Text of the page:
Lives of the fellows

Hubert Maitland Turnbull

b.3 March 1875 d.29 September 1955
BA Oxon(1898) MA Oxon(1902) BM BCh Oxon(1902) DM Oxon(1906) Hon DSc Oxon(1945) MRCS LRCP(1902) MRCP(1924) FRCP(1929) FRS(1939)

Hubert Turnbull was born in Glasgow where his father, Andrew Hugh Turnbull, was manager and actuary of the City of Glasgow Life Assurance Company. His mother, Margaret Lothian, was the daughter of Adam Black, founder of the publishing firm of Adam and Charles Black, lord provost of Edinburgh (1843-8), and M.P. for the city of Edinburgh (1856-65).

He was educated at St. Ninians, Moffat (1884), Charterhouse (1888-94), and Oxford (Magdalen College). He proceeded to the degree of B.A. in 1898 and was awarded the Hugh Russell Welsh prize in anatomy in 1899. In 1900 he obtained the Price university entrance scholarship at the London Hospital and qualified in 1902.

As a post-graduate he held house appointments at the London Hospital from February to June 1903, when his work was interrupted by illness. In November of that year he returned to work in the Institute of Pathology of the London Hospital until July 1904, when he left to study at Copenhagen and Dresden as Radcliffe travelling fellow. At Dresden he was voluntary assistant to Professor Georg Schmorl and this determined his choice of pathology as his life’s work.

From November 1906 until September 1946 he acted as director of the Institute of Pathology at the London Hospital, receiving the titles of reader in morbid anatomy in London University in 1915, professor in 1919, and professor emeritus in 1947. From 1913 to 1916 he acted as examiner in pathology at Oxford University.

Turnbull’s great achievement was the building-up of a department in which meticulous care and accuracy were directed to the observation and recording of biopsies and necropsies. By this means he sought to make pathology truly scientific. His teaching was based upon his own experience; if this ran counter to the textbooks it was simply that he was in advance of his times. For example, he taught that the so-called mediastinal sarcoma was in fact carcinoma of the bronchus at least six years before his pupil, W. G. Barnard, published this new interpretation (J. Path. Bact., 1926, 29, 241-4).

Much of Turnbull's work appeared in the journals under his pupils’ names. He himself was a reluctant writer, his craving for perfection being a perpetual inhibition. Nevertheless he wrote some eighty-six articles and rapidly acquired an impressive reputation at home and abroad; the Institute had a full quota of voluntary assistants who came to learn his methods. These and the young graduates who later took pathology appointments elsewhere or became clinical consultants at the London Hospital absorbed his ideals and passion for truth.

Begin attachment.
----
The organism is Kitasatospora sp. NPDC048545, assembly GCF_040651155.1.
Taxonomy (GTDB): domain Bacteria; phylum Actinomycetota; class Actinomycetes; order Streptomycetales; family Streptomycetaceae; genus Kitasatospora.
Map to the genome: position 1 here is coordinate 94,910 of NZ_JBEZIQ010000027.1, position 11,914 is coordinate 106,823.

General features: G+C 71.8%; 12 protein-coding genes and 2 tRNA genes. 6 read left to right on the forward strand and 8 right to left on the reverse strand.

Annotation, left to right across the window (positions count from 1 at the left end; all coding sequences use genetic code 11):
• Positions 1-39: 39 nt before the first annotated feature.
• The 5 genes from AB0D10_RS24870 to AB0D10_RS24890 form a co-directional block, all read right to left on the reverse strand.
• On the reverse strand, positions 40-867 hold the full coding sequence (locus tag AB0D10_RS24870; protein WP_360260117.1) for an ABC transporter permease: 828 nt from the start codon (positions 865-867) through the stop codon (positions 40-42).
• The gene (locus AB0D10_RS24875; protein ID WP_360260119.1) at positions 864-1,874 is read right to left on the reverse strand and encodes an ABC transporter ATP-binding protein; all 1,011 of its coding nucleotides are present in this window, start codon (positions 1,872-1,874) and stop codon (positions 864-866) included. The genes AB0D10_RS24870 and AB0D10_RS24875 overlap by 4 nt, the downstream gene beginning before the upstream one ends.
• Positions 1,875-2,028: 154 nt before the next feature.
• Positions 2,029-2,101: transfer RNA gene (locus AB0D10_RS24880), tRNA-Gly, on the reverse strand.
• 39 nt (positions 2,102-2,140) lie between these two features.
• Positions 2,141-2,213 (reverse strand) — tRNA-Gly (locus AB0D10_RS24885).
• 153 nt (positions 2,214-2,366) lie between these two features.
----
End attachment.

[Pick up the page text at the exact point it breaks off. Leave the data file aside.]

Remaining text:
Turnbull's special interest lay in the pathology of the bones, but there were few tissues of the body that he did not study closely, as is shown in his published reports. His observations on postvaccinal encephalomyelitis, often called Turnbull's disease on the Continent (Brit. J. exp. Path., 1926, 7, 181-222), preceded those of Bastiaanse, but their early publication was prohibited at the time by the Ministry of Health.

His life-long suffering from migraine made Turnbull somewhat of a recluse; it was the cause of his refusal to deliver important public lectures, and he was reluctant to attend meetings. This and his natural austerity and reserve led to his being better known by name than in person, though his visitors’ book testified to numerous callers who were always warmly welcomed. Those who worked with him found a depth of altruism and human understanding; he spent much time in organising relief measures for colleagues who were in difficulties.

In 1897 Turnbull played association football for Oxford against Cambridge, and for the United Universities against London. He was a keen bird-watcher all his life, and a devotee of golf and angling. He was a skilled draughtsman and took much pleasure in making water-colour sketches. Geology was another hobby; he kept a petrological microscope in his laboratory and, in the autumn, the pungent fumes of hot canada balsam pouring from his room would betray that he was preparing rocks for examination.

On February 12, 1916 he married Catherine Nairne Arnold, younger daughter of Frederick Arnold Baker. They had one daughter and three sons, the youngest of whom, Adam Lothian Turnbull, qualified in medicine and became a Member of the College in 1952.

At his belated retirement, at seventy-one, Turnbull was already a sick man. The succeeding nine years, spent at his home in Woking, were punctuated by a series of illnesses, and his death took place at the London Hospital.

Richard R Trail

[Biogr.Mem.Roy.Soc., 1957, 3, 289-304 (p), bibl.; Brit.med.J., 1955, 2, 913-14 (p); Lancet, 1955, 2, 778-80 (p).]

(Volume V, page 425)

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